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1.
Viruses ; 14(9)2022 08 24.
Article in English | MEDLINE | ID: covidwho-1997809

ABSTRACT

Increased mortality due to SARS-CoV-2 infection was observed among solid organ transplant patients. During the pandemic, in order to prevent and treat COVID-19 infections in this context, several innovative procedures and therapies were initiated within a short period of time. A large number of these innovations can be applied and expanded to improve the management of non-COVID-19 infectious diseases in solid organ transplant patients and in the case of a future pandemic. In this vein, the present paper reviews and discusses medical care system adaptation, modification of immunosuppression, adjuvant innovative therapies, the role of laboratory expertise, and the prevention of infections as examples of such innovations.


Subject(s)
COVID-19 , Organ Transplantation , COVID-19/epidemiology , Humans , Organ Transplantation/adverse effects , Organ Transplantation/methods , Pandemics/prevention & control , SARS-CoV-2 , Transplant Recipients
2.
Transplantation ; 106(7): 1312-1329, 2022 07 01.
Article in English | MEDLINE | ID: covidwho-1784434

ABSTRACT

The coronavirus disease 2019 (COVID-19) pandemic has had a major global impact on solid organ transplantation (SOT). An estimated 16% global reduction in transplant activity occurred over the course of 2020, most markedly impacting kidney transplant and living donor programs, resulting in substantial knock-on effects for waitlisted patients. The increased severe acute respiratory syndrome coronavirus 2 (SARS-CoV-2) infection risk and excess deaths in transplant candidates has resulted in substantial effort to prioritize the safe restart and continuation of transplant programs over the second year of the pandemic, with transplant rates returning towards prepandemic levels. Over the past 2 y, COVID-19 mortality in SOT recipients has fallen from 20%-25% to 8%-10%, attributed to the increased and early availability of SARS-CoV-2 testing, adherence to nonpharmaceutical interventions, development of novel treatments, and vaccination. Despite these positive steps, transplant programs and SOT recipients continue to face challenges. Vaccine efficacy in SOT recipients is substantially lower than the general population and SOT recipients remain at an increased risk of adverse outcomes if they develop COVID-19. SOT recipients and transplant teams need to remain vigilant and ongoing adherence to nonpharmaceutical interventions appears essential. In this review, we summarize the global impact of COVID-19 on transplant activity, donor evaluation, and patient outcomes over the past 2 y, discuss the current strategies aimed at preventing and treating SARS-CoV-2 infection in SOT recipients, and based on lessons learnt from this pandemic, propose steps the transplant community could consider as preparation for future pandemics.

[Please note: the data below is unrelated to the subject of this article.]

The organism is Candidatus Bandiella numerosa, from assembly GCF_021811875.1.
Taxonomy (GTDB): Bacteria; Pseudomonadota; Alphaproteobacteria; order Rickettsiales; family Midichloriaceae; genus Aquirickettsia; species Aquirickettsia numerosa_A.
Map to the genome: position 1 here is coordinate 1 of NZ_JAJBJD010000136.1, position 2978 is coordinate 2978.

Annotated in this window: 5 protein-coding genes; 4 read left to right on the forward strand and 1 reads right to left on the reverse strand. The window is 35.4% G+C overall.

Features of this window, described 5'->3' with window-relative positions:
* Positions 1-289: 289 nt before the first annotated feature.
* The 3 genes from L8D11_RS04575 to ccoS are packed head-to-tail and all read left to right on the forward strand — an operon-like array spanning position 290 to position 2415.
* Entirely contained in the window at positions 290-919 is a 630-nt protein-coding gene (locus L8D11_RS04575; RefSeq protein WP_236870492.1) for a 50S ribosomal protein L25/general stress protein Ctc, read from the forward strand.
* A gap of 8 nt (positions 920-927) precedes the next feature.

Subject(s)
COVID-19 , Organ Transplantation , COVID-19/epidemiology , COVID-19 Testing , Humans , Organ Transplantation/adverse effects , Organ Transplantation/methods , Pandemics/prevention & control , SARS-CoV-2 , Transplant Recipients
3.
PLoS One ; 16(3): e0247251, 2021.
Article in English | MEDLINE | ID: covidwho-1574883

ABSTRACT

In the context of COVID-19 pandemic, we aimed to analyze the epidemiology, clinical characteristics, risk factors for mortality and impact of COVID-19 on outcomes of solid organ transplant (SOT) recipients compared to a cohort of non transplant patients, evaluating if transplantation could be considered a risk factor for mortality. From March to May 2020, 261 hospitalized patients with COVID-19 pneumonia were evaluated, including 41 SOT recipients. Of these, thirty-two were kidney recipients, 4 liver, 3 heart and 2 combined kidney-liver transplants. Median time from transplantation to COVID-19 diagnosis was 6 years. Thirteen SOT recipients (32%) required Intensive Care Unit (ICU) admission and 5 patients died (12%). Using a propensity score match analysis, we found no significant differences between SOT recipients and non-transplant patients. Older age (OR 1.142; 95% [CI 1.08-1.197]) higher levels of C-reactive protein (OR 3.068; 95% [CI 1.22-7.71]) and levels of serum creatinine on admission (OR 3.048 95% [CI 1.22-7.57]) were associated with higher mortality. The clinical outcomes of SARS-CoV-2 infection in our cohort of SOT recipients appear to be similar to that observed in the non-transplant population. Older age, higher levels of C-reactive protein and serum creatinine were associated with higher mortality, whereas SOT was not associated with worse outcomes.


Subject(s)
COVID-19/complications , Organ Transplantation/mortality , Adult , Aged , Aged, 80 and over , Allografts/physiology , Allografts/virology , COVID-19/epidemiology , COVID-19 Testing , Cohort Studies , Female , Hospitalization , Humans , Intensive Care Units , Male , Middle Aged , Organ Transplantation/adverse effects , Organ Transplantation/methods , Pandemics , Propensity Score , Risk Factors , SARS-CoV-2/pathogenicity , Spain/epidemiology , Transplant Recipients/statistics & numerical data , Treatment Outcome
6.
Front Immunol ; 12: 659621, 2021.
Article in English | MEDLINE | ID: covidwho-1285289

ABSTRACT